*** This review may contain spoilers ***

I was overcome by this simplicity of this film. It began so innocently, and yet by the end it had stolen my heart. All of the cameos by the Cirque du Soleil performers and their phenomenal flexibility were incredible. I particularly enjoyed the soundtrack, which asked the question of why men wanted to kill themselves and young children had to work. These issues are still terribly relevant today, and this film only reiterated their truths.The love story between Frac and the young woman was classic, yet the moment when (spoiler!) Fleur chose to reveal their relationship to the audience of the cirque was disturbing. Throughout the entire film it was unclear where the circus ended and real life began. It was a bizarre meshing and art and life. (Spoiler?)Although the traditional gender role of boy saving girl were put into practice, the end result was still a touching film that managed to steal your heart by the end. I recommend it to anyone who longs for something different. I also loved the behind the scenes look at Alegria afterward, and how it is actually based upon The Garden of Earthly Delights by Boesch. A truly fascinating film.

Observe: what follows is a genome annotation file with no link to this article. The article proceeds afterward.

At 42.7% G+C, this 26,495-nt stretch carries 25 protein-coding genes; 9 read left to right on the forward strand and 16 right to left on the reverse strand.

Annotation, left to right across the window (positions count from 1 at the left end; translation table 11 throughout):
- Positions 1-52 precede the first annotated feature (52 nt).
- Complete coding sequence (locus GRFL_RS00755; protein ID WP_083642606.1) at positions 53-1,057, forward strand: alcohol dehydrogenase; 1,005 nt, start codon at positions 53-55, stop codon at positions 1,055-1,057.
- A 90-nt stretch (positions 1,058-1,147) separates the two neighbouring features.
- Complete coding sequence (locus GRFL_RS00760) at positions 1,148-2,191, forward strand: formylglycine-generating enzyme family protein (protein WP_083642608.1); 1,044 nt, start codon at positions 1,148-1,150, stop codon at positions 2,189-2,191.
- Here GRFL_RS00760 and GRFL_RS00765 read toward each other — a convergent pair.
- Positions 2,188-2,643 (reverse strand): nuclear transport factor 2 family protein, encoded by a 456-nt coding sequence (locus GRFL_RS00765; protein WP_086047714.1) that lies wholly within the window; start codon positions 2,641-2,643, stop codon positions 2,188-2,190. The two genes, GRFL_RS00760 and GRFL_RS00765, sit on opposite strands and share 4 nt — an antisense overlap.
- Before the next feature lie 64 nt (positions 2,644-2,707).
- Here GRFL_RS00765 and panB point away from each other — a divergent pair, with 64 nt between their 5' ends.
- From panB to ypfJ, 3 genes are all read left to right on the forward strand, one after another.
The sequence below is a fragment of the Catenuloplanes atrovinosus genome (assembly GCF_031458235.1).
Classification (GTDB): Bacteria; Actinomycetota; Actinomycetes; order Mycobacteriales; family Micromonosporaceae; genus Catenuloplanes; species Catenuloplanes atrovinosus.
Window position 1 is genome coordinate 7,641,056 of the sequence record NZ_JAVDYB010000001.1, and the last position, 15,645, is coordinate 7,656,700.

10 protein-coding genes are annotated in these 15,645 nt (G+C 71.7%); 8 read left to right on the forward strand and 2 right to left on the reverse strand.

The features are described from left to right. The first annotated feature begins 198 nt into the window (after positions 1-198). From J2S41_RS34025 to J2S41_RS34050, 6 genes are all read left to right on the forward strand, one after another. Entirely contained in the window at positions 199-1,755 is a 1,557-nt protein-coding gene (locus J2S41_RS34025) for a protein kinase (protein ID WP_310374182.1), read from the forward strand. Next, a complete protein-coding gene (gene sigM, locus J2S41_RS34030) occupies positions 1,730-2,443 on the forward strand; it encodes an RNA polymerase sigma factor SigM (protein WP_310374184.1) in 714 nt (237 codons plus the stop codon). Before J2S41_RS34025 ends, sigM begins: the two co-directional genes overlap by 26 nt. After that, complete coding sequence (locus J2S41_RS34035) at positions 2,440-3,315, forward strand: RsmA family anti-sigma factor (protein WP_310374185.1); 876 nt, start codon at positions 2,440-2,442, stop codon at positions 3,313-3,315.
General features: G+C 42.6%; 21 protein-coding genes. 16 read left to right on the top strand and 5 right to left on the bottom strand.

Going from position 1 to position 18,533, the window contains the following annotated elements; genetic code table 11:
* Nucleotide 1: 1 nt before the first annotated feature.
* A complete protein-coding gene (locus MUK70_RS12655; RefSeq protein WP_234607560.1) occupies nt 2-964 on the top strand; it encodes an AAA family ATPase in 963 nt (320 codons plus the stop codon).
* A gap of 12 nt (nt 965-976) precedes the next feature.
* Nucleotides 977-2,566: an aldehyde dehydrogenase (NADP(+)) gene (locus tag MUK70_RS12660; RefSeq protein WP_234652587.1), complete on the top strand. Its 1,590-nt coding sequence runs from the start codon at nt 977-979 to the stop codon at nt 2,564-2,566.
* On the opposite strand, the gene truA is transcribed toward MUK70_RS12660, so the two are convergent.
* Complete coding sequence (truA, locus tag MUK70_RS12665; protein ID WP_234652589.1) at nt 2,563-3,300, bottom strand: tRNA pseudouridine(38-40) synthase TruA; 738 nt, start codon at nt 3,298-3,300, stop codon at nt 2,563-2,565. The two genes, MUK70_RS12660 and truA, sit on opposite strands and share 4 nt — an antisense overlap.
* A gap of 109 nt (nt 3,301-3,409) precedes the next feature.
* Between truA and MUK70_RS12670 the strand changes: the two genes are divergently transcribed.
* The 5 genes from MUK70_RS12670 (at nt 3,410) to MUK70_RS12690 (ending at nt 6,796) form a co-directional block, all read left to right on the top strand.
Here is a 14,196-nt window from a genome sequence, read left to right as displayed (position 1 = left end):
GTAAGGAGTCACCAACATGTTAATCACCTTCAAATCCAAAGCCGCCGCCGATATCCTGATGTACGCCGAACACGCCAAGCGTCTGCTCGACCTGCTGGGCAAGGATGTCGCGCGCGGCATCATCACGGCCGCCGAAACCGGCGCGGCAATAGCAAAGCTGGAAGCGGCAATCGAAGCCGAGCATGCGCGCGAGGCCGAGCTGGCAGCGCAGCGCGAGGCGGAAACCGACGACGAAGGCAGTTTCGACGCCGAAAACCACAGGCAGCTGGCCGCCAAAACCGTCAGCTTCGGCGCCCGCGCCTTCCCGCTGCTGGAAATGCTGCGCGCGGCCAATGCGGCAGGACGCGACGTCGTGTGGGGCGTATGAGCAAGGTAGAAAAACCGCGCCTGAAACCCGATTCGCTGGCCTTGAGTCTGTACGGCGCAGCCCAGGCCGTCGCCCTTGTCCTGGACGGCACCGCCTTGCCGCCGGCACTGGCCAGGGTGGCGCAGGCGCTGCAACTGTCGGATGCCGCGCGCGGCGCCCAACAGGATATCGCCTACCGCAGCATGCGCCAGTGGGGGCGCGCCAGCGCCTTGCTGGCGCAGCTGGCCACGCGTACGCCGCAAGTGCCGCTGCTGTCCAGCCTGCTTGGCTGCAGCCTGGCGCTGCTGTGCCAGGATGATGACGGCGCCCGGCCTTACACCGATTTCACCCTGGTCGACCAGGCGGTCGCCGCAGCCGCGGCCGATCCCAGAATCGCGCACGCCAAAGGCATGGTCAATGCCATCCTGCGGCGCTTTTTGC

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Children of Purgatory

Author: jshoaf from Florida
21 June 2009

*** This review may contain spoilers ***

The enthusiastic reviews here led me to purchase this DVD--I couldn't find it to rent and, after seeing the recent touring production of Saltimbanco, I was particularly eager to see the mime René Bazinet who, I gather, created the original mime role in that extravaganza. Unfortunately, the most interesting bits for a Cirque fan are the extras, which include two beautiful sequences of performers in strangely appropriate European settings and a few compelling seconds of Mr. Bazinet actually performing as a mime rather than as an actor (he gets to do this briefly at the end of the movie, also, when his character is finally integrated into the circus, having kissed his true love). I expected something like the film Children of Paradise, which presents the extraordinary relationships between a clown and his public, true love and the realities of daily life. Although these are the themes of Alegría, the relationships are so poorly drawn that the result seems a muddle.